This weekend’s World Superbike round is at France’s Magny-Cours
The French round could be the chance of claiming the 2017 World Superbike title.
From 29th of September to Sunday 1st October 2017, the Championship will take place at the Circuit de Nevers Magny-Cours, where the Team Yamaha of SBK and SSP are sponsored by BMC.
For this round Pirelli, for both the WorldSBK and WorldSSP classes, confirms the dry solutions already seen in action in the previous rounds of Laguna Seca, Lausitzring and Portimão. Considering the rainfall possibilities typical of this area at this time of the year, Pirelli has decided to add to the standard front rain solution a new development option whichcould play a key role in case of bad weather over the weekend.
With six races still to be played and 150 points at stake Jonathan Rea (Kawasaki Racing Team), who heads the overall standings with 120 points ahead of teammate Tom Sykes and 135 over ducatista Chaz Davies, could seal the Championship with two rounds to go. Also in the Manufacturers Standings, Kawasaki comes to Magny-Cours 70 points ahead of Ducati.
All positions still need to be decided in the WorldSSP, with 75 points still in play, Kenan Sofuoglu (Kawasaki Puccetti Racing) leads the overall standings only 4 points ahead of Frenchman Lucas Mahias (Yamaha Official WorldSSP Team, sponsored by BMC) and 31 on South African Sheridan Morais, both on Yamaha. In the Manufacturers Standings, however, Iwata’s (Yamaha) company has a 9-point advantage over Akashi’s one.
The Nevers Magny-Cours track is 4411 metres long, with nine left-handers and 11 right and a finishing straight which measures 250 metres in length. The maximum slope uphill is 2.38%, while falling by 2.68% with a minimum bend radius of 5 metres and a maximum of 474.45 metres. The rider in pole position will start on the right hand side of the track.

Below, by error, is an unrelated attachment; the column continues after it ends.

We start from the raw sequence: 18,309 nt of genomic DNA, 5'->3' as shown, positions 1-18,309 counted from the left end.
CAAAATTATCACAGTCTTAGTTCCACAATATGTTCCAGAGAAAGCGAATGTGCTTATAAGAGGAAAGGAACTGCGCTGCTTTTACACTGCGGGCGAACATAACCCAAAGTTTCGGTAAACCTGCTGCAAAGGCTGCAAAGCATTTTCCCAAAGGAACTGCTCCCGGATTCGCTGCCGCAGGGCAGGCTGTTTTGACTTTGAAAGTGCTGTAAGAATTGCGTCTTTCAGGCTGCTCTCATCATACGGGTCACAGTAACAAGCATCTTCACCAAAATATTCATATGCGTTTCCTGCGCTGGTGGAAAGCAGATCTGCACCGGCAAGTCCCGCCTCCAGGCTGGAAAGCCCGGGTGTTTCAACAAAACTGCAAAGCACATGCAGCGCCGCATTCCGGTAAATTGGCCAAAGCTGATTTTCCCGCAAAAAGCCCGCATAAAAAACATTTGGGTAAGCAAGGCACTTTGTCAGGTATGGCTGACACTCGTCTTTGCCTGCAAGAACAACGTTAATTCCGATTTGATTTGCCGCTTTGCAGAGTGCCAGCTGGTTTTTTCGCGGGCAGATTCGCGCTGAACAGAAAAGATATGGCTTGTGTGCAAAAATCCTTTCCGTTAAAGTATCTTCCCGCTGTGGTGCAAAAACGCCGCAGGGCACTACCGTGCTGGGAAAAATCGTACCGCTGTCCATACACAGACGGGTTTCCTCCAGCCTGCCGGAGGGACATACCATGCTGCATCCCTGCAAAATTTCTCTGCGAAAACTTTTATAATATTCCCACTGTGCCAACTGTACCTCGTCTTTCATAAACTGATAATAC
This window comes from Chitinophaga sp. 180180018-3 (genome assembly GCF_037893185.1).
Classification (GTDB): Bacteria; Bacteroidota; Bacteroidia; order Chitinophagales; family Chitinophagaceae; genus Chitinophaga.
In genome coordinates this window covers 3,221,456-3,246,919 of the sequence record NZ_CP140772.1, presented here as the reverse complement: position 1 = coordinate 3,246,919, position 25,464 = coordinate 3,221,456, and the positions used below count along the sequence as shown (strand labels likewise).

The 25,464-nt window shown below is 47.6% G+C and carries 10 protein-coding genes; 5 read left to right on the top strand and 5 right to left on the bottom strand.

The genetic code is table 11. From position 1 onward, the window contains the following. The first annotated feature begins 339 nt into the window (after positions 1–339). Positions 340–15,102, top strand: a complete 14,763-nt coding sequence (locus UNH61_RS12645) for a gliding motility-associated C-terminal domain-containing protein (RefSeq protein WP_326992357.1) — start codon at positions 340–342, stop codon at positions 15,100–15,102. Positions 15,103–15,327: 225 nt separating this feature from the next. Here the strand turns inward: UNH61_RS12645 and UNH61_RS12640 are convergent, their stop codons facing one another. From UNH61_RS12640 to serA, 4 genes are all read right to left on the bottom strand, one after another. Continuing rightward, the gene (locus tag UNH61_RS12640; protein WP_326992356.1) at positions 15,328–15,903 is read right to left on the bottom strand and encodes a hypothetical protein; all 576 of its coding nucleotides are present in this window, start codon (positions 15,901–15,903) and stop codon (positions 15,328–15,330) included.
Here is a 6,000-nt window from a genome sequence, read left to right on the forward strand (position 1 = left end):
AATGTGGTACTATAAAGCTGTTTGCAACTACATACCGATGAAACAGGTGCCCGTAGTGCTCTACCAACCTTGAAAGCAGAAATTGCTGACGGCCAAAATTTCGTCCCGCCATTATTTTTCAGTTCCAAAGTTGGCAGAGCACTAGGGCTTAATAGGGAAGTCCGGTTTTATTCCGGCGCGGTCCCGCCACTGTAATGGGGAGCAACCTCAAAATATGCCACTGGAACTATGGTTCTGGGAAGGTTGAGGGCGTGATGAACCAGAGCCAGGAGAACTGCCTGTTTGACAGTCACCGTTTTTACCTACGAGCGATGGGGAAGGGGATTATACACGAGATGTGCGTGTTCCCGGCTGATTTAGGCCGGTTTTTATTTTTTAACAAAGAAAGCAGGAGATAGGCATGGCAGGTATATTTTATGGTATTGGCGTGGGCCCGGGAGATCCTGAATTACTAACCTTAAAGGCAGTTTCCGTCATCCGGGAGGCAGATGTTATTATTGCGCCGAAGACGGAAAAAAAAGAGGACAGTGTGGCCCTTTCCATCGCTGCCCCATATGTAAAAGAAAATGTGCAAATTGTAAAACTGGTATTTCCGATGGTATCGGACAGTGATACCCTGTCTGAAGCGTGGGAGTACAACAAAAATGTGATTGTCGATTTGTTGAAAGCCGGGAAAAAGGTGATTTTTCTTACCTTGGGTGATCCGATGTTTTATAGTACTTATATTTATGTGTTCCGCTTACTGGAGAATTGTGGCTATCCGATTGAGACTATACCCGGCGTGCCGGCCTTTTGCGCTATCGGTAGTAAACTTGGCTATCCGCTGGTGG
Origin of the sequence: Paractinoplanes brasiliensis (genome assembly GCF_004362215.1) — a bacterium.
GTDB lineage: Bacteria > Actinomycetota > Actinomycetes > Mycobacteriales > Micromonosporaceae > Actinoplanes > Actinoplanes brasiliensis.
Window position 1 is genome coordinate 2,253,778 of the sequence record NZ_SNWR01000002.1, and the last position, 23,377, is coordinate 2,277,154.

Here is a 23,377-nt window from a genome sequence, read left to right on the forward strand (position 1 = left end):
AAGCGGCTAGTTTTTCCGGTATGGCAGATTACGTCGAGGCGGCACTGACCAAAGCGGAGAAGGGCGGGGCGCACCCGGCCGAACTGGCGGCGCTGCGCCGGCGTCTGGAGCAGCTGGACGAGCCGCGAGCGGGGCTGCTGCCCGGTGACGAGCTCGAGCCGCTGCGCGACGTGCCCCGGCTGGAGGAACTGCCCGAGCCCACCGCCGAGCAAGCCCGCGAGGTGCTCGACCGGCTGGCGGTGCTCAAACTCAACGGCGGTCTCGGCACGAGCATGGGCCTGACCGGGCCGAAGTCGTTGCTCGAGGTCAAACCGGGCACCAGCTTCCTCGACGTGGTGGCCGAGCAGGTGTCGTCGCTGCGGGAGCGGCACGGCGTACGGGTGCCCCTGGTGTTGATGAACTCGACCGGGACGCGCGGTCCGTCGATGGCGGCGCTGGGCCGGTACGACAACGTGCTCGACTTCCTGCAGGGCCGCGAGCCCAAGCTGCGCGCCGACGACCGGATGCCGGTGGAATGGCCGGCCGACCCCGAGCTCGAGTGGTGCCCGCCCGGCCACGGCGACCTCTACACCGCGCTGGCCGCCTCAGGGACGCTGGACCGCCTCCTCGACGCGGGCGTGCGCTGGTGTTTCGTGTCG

The 1960′s construction of the Nevers Magny-Cours Circuit was wanted by then Mayor Jean Bernigaud and the circuit was opened in March 1961 with a two kilometre long layout designed specifically for two and four wheels. Nevers multifunctional complex evolved again during the Eighties, changing several times and adapting itself to the demanding standards in order to obtain the certifications required to host prestigious championships. The latest configuration of the Burgundian circuit, still used by the FIM World Superbike Championship, dates back to 2003, with the change of the two sectors called Château d’Eau and Lycée.
The French track is characterised by sudden deceleration and re-accelaration, interspersed with medium long straights, with plenty of altitude changes. In its default configuration it also provided a hairpin (Adelaide) with one of the heaviest braking points present among the international circuits, to arrive from a fast straight.
Beyond these technical aspects, the asphalt surface is extremely smooth and regular, and therefore the circuit of Magny-Cours has never presented a particular challenge for the tyres, also it is not particularly loved by the riders as it offers few opportunities to overtake.
BMC News, International Online Magazine